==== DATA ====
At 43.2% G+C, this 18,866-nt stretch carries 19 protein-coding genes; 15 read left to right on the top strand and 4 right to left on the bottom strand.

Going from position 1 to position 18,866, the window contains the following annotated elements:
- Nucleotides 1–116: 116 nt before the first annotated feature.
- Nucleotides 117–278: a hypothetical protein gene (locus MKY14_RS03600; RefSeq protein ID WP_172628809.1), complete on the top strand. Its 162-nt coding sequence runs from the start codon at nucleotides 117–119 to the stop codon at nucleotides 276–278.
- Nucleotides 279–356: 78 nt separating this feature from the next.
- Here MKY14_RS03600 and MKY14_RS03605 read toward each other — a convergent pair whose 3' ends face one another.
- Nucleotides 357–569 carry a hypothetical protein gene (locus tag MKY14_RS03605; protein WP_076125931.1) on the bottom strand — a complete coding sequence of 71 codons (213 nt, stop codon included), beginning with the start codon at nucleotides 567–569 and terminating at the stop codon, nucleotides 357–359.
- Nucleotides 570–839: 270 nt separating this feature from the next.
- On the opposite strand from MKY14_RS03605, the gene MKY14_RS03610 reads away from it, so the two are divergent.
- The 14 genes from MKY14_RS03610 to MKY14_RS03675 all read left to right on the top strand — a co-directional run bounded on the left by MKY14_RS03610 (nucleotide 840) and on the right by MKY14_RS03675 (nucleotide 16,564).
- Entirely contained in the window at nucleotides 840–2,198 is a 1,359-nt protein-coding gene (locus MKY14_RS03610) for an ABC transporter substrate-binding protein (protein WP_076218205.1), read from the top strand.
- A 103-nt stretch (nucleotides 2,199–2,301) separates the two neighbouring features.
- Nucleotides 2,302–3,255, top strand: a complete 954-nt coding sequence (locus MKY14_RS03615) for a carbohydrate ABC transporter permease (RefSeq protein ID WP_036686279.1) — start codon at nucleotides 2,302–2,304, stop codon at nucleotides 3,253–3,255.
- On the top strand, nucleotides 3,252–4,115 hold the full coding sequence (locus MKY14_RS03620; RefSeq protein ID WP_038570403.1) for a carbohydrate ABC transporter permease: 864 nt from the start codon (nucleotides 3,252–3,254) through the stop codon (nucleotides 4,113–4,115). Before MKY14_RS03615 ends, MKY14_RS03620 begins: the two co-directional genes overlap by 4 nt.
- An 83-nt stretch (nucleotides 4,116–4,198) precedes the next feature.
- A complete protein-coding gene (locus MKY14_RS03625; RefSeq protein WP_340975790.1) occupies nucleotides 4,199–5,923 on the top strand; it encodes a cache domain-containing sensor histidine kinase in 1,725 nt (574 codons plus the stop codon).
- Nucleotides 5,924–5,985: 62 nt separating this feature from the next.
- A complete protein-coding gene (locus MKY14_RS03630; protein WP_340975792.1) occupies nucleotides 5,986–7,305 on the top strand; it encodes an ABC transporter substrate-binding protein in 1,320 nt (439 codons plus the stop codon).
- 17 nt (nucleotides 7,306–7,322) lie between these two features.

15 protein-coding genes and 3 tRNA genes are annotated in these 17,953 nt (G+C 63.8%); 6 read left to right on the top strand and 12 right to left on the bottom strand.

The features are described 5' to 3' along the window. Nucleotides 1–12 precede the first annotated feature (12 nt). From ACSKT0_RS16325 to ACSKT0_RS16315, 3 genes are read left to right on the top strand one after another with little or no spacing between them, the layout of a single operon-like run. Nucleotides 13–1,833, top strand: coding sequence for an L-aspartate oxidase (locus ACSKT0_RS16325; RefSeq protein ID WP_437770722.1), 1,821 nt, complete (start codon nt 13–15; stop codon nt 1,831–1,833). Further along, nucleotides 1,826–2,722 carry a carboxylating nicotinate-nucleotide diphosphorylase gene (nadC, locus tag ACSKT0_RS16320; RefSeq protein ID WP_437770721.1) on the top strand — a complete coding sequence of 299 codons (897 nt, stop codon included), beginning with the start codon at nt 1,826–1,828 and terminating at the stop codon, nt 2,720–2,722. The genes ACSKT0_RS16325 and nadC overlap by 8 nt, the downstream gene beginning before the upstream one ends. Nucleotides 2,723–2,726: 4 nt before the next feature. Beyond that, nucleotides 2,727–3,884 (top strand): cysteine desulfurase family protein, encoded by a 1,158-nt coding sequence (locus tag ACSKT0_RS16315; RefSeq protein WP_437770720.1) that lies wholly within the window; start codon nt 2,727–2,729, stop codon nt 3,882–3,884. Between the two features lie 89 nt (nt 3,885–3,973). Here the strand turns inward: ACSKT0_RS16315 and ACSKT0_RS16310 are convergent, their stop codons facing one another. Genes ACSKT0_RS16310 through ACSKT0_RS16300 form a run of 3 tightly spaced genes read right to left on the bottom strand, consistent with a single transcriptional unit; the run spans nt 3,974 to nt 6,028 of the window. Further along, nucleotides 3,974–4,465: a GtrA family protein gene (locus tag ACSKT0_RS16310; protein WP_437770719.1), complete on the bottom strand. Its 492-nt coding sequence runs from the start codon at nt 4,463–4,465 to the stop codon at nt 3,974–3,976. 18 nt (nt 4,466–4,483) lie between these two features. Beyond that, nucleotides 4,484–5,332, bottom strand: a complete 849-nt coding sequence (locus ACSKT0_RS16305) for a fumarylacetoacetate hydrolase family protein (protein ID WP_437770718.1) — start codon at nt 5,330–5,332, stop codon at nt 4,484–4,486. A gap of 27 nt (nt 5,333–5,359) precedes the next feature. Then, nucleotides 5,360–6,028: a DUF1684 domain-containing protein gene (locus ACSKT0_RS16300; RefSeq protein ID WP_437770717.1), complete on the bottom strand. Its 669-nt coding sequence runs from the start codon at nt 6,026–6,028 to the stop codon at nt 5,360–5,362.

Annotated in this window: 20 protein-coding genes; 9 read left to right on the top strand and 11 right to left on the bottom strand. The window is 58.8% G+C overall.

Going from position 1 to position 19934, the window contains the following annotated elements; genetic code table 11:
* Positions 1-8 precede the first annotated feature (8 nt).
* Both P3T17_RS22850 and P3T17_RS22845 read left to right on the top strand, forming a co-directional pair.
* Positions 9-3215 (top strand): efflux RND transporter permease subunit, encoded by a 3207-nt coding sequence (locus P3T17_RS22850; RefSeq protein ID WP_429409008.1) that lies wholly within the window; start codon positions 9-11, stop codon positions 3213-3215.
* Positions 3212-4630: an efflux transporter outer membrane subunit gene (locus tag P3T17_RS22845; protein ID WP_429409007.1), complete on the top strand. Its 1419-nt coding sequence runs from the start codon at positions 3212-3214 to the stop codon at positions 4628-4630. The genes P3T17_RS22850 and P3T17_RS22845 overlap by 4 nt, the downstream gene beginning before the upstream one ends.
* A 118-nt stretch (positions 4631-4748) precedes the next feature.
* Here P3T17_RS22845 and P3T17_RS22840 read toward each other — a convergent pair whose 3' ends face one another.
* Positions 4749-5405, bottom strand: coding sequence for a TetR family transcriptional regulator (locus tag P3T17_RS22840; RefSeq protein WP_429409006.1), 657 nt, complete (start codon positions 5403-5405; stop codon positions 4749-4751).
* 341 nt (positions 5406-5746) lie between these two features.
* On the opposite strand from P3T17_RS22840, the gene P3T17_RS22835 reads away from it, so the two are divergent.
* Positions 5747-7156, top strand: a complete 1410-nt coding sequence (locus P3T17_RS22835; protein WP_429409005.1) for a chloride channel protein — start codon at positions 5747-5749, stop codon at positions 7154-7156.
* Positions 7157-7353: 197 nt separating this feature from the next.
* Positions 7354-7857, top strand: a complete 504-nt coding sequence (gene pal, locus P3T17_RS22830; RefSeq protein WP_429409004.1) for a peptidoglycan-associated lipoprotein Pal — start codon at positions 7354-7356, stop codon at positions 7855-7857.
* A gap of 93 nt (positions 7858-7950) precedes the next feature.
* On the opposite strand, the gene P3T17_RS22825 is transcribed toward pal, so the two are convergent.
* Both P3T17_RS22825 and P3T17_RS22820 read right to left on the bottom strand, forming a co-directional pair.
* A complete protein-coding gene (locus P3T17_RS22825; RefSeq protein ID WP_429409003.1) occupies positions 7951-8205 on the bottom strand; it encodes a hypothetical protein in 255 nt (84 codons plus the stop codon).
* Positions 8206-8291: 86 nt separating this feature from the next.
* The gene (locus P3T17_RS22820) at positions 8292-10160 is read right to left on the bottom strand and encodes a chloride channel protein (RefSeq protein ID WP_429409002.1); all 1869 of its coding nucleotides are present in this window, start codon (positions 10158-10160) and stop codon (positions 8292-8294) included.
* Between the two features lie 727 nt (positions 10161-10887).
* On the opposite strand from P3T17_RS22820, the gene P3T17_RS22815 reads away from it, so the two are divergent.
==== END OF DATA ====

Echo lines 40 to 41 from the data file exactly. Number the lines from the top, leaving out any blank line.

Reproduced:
* Positions 8206-8291: 86 nt separating this feature from the next.
* The gene (locus P3T17_RS22820) at positions 8292-10160 is read right to left on the bottom strand and encodes a chloride channel protein (RefSeq protein ID WP_429409002.1); all 1869 of its coding nucleotides are present in this window, start codon (positions 10158-10160) and stop codon (positions 8292-8294) included.